Key words: landscape ecology, geoecology, methodology, profile cuts, picture models, site chain, causal profile, catena, sequence, transect
J. Demek: Geoecology into the Twenty-first century. Geografický časopis, 51, 4, 1999, 2 figs., 2 tabs., 44 refs.
Geoecology is a typical child of the development of environmental sciences during the Twentieth century. The term geoecology was proposed by German geographer Carl Troll first 1966. According author's opinion the geoecology in the Twenty-first century must undergo a shift from recent conservation/preservation/protection tasks to restoration geoecology. Restoration geoecology is defined as the study of all applications of geoecological theories designed to relieve "acute" anthropogenic disturbances and restore self-maintaining geosystems. Many of the developments within geoecology in the Twenty-first century will be facilitated by the application of newly emerged technologies for continuous landscape monitoring, dating, remote sensing, GIS and data storage/manipulation.
Key words: geoecology, recent trends in geoecology, conservation geoecology, restoration geoecology, perspectives of geoecology.
Pavol Plesník: The influence of orography and relief on the vegetation of Slovakia. Geografický časopis, 51, 1999, 4, 3 figs., 5 refs.
Due to increased high mountain continentality from border of the West Carpathians inward three horizontal zones (intramountain zonality) were developed: the oak zone in the lowlands and border mountains, the beech zone and the coniferous zone in the centre of the West Carpathians. In the oak and beech zones tree forest belts were discerned: the oak (up to 550m), beech (up to 1250m) and spruce belts (up to timberline). In the most continental central zone the belts are deformed, the spruce dominates from the basin bottoms up to timberline. In the fluvial relief the forest belts transit continuously upward, but in the extremely formed karst and glacial relief the vegetation changes upward are irregular due to expressive vegetation inversions. To this day three climate and vegetation phenomena were registred: valley, slope and top phenomena. The basins, plateaus and deep mountain passes influence the landscape elements specifically, therefore we propose to introduce the terms "basin", "plateau" and "pass" phenomenon.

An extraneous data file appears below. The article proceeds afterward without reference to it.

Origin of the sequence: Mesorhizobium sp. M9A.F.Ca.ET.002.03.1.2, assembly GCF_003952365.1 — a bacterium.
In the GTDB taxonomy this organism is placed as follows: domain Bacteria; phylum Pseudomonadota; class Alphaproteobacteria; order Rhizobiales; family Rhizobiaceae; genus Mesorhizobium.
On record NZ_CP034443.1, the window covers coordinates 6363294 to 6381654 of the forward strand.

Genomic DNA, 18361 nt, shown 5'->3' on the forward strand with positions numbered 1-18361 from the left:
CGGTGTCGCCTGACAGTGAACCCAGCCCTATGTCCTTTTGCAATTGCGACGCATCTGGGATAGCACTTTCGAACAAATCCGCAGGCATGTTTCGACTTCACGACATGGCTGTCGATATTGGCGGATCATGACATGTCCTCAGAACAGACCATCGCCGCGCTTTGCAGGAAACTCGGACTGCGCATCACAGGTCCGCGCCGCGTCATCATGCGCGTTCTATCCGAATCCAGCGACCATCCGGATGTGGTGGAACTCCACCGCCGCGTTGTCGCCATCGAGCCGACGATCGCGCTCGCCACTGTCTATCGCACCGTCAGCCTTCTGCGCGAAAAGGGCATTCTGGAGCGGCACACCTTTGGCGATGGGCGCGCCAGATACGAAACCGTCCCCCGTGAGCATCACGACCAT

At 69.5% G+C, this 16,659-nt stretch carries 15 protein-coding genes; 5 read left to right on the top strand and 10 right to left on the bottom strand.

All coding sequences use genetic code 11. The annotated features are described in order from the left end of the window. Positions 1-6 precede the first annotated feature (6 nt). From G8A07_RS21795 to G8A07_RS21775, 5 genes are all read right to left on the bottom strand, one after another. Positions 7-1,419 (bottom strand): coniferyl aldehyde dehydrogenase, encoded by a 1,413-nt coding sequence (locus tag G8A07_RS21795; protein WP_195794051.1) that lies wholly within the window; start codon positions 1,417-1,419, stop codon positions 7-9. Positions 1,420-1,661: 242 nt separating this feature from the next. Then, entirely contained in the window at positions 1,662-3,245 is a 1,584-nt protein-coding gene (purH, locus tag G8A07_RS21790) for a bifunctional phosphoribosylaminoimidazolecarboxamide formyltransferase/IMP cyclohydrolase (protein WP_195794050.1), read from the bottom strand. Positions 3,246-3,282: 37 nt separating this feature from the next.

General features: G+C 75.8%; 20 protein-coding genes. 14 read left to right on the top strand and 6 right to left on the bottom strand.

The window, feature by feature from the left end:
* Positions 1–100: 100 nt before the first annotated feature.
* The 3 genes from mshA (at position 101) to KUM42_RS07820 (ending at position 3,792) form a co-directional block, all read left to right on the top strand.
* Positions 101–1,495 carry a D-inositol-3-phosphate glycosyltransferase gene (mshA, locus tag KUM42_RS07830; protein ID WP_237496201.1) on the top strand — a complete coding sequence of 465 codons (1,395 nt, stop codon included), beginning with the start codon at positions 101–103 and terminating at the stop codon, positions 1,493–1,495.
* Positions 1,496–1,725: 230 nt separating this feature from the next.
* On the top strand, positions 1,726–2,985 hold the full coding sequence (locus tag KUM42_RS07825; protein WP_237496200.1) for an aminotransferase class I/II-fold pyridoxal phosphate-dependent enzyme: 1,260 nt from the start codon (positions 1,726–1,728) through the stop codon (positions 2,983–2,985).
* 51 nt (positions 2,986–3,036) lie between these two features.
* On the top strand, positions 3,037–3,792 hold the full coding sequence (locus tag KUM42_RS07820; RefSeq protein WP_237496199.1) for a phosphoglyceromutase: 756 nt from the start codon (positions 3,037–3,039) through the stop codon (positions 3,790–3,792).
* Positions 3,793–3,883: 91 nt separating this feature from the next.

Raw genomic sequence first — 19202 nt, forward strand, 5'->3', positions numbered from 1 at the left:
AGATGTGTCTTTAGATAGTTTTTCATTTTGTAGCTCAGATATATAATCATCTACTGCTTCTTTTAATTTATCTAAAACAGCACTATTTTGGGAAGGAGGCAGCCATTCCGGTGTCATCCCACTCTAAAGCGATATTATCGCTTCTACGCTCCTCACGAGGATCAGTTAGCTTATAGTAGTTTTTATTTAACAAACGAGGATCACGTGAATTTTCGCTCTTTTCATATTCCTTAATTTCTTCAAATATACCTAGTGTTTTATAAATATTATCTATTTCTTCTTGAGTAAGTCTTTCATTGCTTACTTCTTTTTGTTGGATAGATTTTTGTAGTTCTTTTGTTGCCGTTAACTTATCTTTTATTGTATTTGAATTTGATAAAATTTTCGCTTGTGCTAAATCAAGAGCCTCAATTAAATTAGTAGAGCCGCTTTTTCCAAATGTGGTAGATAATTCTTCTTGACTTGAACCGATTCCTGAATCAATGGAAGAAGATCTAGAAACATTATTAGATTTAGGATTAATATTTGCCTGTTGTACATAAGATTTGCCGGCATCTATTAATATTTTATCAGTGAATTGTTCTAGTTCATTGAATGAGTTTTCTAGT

Key words: high mountain continentality, intramountain zonality, vegetation inversion, valley - slope - basin - plateau - pass phenomena